Classical Editor: Rob Barnett

Music Webmaster
Len Mullenger:

NIKOLAI RIMSKY-KORSAKOV (1844-1908) Scheherazade [44.00] Russian Easter Festival Overture [15.00]    Joakim Svenheden (violin) London PO/Jose Serebrier rec 9-10 March 1999, Watford Colosseum REFERENCE RECORDINGS RR-89CD [59:26]

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This is an unsurprising coupling of two of the most popular works in the orchestral literature. Their impact as display pieces is often stressed as if this quality militates against or cancels out their musical value. In fact the two qualities are perfectly complementary.

What is so attractive about these two works is the excellence and memorability of the musical ideas and the sense of fantasy which imbues every bar. Would that Serebrier would now turn to the similarly ecstatic and exotic (though even finer) Antar another 'Symphonic Suite' although finally dubbed 'Symphony No. 2'.

Jose Serebrier knows the LPO well having conducted them in his own meticulously prepared recoridng of Charles Ives's Symphony No. 4 back in the 1970s for RCA (now BMG). His own extensive notes recount his mission to cleanse the orchestral parts of Scheherazade from decades of conductors' accretions and elisions. He also gives his own overview of conductors' styles taking in names such as Reiner, Monteux, Ormandy, Ansermet, Bernstein, Beecham and a conductor with whom Serebrier worked as assistant in old age, Stokowski.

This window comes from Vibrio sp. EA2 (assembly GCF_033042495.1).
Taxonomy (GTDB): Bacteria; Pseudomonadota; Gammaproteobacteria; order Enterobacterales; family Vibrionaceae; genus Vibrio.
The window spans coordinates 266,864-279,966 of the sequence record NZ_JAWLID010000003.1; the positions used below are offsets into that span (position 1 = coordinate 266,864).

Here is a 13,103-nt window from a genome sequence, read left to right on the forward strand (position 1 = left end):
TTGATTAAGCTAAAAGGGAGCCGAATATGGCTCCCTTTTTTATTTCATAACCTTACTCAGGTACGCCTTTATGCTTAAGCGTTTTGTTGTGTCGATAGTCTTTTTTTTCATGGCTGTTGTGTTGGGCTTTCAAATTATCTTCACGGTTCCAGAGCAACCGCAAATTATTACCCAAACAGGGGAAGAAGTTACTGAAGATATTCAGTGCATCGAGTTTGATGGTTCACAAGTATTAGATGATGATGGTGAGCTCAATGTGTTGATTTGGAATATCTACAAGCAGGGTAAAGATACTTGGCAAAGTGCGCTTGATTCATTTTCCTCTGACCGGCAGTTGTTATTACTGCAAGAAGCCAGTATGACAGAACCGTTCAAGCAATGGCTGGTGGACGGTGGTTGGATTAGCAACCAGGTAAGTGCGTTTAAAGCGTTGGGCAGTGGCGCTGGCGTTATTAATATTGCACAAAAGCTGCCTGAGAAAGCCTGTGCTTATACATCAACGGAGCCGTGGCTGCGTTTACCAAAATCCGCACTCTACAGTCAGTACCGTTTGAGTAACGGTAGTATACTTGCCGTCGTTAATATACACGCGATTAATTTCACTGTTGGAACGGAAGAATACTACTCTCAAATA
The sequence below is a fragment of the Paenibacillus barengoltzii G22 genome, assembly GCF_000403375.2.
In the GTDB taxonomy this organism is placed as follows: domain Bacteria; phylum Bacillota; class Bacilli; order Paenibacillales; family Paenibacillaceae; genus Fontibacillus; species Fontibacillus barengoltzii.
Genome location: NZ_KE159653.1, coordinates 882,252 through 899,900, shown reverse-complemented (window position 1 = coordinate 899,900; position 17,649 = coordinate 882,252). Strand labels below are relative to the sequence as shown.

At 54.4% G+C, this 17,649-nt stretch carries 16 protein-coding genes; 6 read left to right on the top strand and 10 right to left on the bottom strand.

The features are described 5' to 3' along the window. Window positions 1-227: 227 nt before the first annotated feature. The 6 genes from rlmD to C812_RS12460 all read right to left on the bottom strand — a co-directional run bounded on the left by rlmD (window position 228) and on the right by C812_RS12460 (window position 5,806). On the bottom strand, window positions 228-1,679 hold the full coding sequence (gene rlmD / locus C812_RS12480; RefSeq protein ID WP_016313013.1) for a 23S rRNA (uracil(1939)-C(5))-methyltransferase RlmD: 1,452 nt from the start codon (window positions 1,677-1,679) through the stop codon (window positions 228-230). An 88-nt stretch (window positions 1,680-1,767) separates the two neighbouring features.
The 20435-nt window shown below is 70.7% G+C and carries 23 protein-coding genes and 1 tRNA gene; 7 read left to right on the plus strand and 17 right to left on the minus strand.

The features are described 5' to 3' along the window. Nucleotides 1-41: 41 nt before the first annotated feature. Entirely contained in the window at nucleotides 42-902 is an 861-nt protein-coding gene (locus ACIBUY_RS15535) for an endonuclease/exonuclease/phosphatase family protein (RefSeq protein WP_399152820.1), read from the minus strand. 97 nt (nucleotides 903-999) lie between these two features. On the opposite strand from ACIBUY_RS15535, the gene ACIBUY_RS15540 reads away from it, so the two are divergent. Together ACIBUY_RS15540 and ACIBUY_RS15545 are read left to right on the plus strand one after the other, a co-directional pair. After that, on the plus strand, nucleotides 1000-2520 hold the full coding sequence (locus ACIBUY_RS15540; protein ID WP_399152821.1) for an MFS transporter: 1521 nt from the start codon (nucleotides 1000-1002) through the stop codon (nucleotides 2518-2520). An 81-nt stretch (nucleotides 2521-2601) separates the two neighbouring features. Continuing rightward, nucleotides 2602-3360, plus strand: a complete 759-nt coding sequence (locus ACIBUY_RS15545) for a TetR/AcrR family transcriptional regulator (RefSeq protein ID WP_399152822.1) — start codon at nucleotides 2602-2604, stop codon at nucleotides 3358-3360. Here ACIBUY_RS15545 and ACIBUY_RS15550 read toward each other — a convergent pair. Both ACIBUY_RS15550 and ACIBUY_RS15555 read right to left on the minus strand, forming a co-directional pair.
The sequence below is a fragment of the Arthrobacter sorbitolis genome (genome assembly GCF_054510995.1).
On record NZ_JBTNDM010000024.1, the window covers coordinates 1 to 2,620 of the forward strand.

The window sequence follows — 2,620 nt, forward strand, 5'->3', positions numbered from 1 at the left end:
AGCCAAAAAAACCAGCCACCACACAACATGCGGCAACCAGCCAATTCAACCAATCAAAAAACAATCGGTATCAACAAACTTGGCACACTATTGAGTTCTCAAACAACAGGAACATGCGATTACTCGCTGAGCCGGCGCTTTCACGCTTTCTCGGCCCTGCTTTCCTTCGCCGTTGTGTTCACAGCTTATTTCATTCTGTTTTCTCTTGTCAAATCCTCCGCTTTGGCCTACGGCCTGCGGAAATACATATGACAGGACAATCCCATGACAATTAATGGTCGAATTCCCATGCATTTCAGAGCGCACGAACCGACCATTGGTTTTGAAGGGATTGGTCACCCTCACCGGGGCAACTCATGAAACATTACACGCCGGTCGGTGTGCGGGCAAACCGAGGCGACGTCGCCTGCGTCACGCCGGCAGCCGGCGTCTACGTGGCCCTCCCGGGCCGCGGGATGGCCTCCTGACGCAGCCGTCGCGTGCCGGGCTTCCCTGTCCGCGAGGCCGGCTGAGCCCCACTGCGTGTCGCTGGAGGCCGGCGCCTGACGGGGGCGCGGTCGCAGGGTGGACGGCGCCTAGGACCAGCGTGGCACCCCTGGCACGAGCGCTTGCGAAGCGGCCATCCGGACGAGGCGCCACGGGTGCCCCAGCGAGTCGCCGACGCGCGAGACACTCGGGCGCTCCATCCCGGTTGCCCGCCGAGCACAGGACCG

As a showcase Scheherazade is well served by RR's technical know-how and accomplishment although frankly the listener very soon loses all preoccupation with such matters as the music speaks freely and with lively command. The Colosseum seems a reverberant acoustic and must have taken some mastering. As it is bloom and space are not lacking yet detail is nicely preserved and communicated to the listener. The big moments are spectacularly caught as in the quick crescendo at the end of The Young Prince and the Princess. The helter-skelter piccolo solo at 6.53 in the Bronze Warrior finale is staggering; but then much of the playing here is possessed. The mixture of early Christian mysticism and pagan debauch that stalk the Russian Easter Festival Overture are conveyed with similar fervour. For all of Serebrier's concern for authenticity the performances have no trace of pedantry. Instead they flow with life and dramatic poetry.

Film music fans who may not otherwise know the work would do well to hear this disc for Scheherazade in particular is a work much quarried for inspiration when deadlines press and bank accounts gasp.

All in all a refreshing and surprising event for those who thought they knew their Rimsky.


Rob Barnett


Rob Barnett

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